Israeli Prime Minister Benjamin Netanyahu met with a Turkish delegation including senior journalists on Tuesday to stress his country’s commitment to ties with Turkey as representatives of “important, strong and stable” countries in an increasingly volatile Middle Eastern landscape.
According to statement released by the Prime Minister’s office, the meeting, first reported by the Turkish media and the first such meeting between a Turkish delegation and high-level Israeli leadership since the controversial flotilla incident, Netanyahu said:“Turkey and Israel have relations that go back a long way. We need to find ways to restore the relationship that we had, because I think it is important for each of our countries.”
Netanyahu’s meeting with the delegation came after Foreign Minister Avigdor Lieberman made his first moves to restore relations since the Israeli Defence Force (IDF) raid in May 2010 on the Gaza-bound Turkish ‘Mavi Marmara’ ship which left eight Turkish nationals dead and the Israel-Turkish relationship in tatters.
Describing the flotilla mission as “clear provocation”, he nevertheless said the Jewish State would be willing to resolve outstanding disputes with the Turkish administration and cooperate on areas of mutual concern.
Speaking to Turkish reporters shortly before his departure for Brussels and a meeting of the EU-Israel Association Council, Lieberman said: 'Israel is ready to solve any outstanding disputes with Turkey, but it will not apologize to Ankara" for the raid on the Mavi Marmara.
Lieberman made the comments during a meeting on Sunday with a group of journalists from Turkey in his office in Jerusalem. The Turkish newspaper Hurriyet reported his comments on Monday.
“As Israel, we are ready to discuss [our problems with Turkey] in high-level or low-level open meetings,” said Lieberman. “We’re really ready to discuss not only this issue but also the Iranian problem, the Gaza issue or the support for Hamas. But [we’re not ready] to discuss in what way we will protect our citizens.”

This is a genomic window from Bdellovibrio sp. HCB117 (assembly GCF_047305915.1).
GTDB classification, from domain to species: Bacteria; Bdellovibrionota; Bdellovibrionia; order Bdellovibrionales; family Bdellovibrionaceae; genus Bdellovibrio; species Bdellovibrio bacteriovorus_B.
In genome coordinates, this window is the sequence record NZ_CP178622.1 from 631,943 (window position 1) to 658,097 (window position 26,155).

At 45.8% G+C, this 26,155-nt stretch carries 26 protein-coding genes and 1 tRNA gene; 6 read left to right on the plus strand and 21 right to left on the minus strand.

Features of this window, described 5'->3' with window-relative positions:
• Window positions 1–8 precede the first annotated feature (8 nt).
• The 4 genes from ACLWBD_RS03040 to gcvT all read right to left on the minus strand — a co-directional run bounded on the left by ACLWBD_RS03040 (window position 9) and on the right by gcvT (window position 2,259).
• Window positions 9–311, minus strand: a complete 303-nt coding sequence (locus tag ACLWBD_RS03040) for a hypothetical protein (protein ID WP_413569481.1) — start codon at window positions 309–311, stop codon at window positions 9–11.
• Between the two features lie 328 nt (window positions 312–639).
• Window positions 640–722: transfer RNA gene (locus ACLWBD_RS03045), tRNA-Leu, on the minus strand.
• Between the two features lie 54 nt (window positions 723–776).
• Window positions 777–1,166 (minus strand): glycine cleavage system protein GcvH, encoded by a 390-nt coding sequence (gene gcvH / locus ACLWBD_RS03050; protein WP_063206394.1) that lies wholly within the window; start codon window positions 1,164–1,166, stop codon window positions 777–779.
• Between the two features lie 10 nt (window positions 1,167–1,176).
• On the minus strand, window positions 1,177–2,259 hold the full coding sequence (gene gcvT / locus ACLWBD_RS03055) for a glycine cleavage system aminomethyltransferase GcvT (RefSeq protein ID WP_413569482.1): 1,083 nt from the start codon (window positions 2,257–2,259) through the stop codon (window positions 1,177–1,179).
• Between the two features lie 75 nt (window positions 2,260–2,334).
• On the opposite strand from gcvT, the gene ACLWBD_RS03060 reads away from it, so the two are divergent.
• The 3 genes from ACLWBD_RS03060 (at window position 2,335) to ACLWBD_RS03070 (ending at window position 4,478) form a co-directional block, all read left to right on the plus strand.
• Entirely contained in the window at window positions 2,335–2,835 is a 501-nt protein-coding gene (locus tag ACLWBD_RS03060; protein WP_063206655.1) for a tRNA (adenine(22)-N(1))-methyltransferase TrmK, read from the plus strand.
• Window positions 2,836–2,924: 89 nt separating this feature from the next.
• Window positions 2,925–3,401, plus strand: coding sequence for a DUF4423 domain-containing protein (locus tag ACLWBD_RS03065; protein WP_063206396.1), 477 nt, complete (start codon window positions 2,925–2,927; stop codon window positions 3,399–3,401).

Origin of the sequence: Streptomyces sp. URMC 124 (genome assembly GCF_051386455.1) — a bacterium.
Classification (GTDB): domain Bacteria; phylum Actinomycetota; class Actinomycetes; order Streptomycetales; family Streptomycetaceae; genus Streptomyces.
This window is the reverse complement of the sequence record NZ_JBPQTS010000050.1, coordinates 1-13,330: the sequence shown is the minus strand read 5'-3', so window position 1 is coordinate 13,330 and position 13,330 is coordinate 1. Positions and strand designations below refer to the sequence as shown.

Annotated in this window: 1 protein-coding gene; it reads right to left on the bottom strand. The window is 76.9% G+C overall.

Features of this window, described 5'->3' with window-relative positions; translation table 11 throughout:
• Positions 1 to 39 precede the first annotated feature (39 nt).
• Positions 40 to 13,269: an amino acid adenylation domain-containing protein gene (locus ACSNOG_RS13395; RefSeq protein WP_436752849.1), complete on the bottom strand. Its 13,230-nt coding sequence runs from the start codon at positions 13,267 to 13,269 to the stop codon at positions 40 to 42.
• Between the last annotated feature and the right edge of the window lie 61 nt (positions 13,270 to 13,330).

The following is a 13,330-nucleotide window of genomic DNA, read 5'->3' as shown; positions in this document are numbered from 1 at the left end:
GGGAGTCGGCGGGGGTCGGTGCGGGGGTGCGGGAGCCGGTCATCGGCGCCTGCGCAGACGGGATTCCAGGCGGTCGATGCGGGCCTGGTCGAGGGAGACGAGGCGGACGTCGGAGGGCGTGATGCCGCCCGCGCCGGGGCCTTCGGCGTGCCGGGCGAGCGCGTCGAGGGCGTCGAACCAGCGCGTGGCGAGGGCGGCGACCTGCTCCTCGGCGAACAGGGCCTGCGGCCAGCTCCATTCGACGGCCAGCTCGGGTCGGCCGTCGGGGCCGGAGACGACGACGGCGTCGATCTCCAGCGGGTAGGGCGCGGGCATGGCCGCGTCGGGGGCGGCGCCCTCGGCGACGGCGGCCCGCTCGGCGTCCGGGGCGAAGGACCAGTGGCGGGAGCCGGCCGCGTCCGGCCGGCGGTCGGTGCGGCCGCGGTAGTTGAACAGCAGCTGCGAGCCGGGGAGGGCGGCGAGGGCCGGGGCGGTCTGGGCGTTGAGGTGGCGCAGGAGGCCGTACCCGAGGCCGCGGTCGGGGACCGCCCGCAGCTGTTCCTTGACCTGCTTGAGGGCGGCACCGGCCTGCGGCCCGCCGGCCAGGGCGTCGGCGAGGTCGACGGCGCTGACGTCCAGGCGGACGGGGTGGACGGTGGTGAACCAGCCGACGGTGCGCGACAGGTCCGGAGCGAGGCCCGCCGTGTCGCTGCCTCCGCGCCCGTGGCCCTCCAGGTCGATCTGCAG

But Turkey said it regards Lieberman’s latest remarks, as well as Israeli politicians’ similar statements delivered in the past, to be "a tactical move" attempting to avoid Turkey’s firm conditions for the normalization of bilateral ties.
“There is no change in our attitude on the issue,” a Turkish foreign ministry official said.
“We have already discussed ways to normalize relations. They know our expectations,” another official said.
Another point of contention amidst deteriorating diplomatic ties between the two countries was Israel’s increasingly close links to staunch Turkish rival Cyprus, after oil was discovered offshore between the two countries.based on common interests.
Israel has expressed its increasing concern in recent days of the likelihood of Syria developing chemical and biological weapons capabilities and with the fracturing of Turkey’s once close ties with the Syrian regime evident, following last month’s shooting down of a Turkish military aircraft by Syria, Israel hopes the rebuilding of bilateral relations between the two democracies could prove a stabilising force in the region.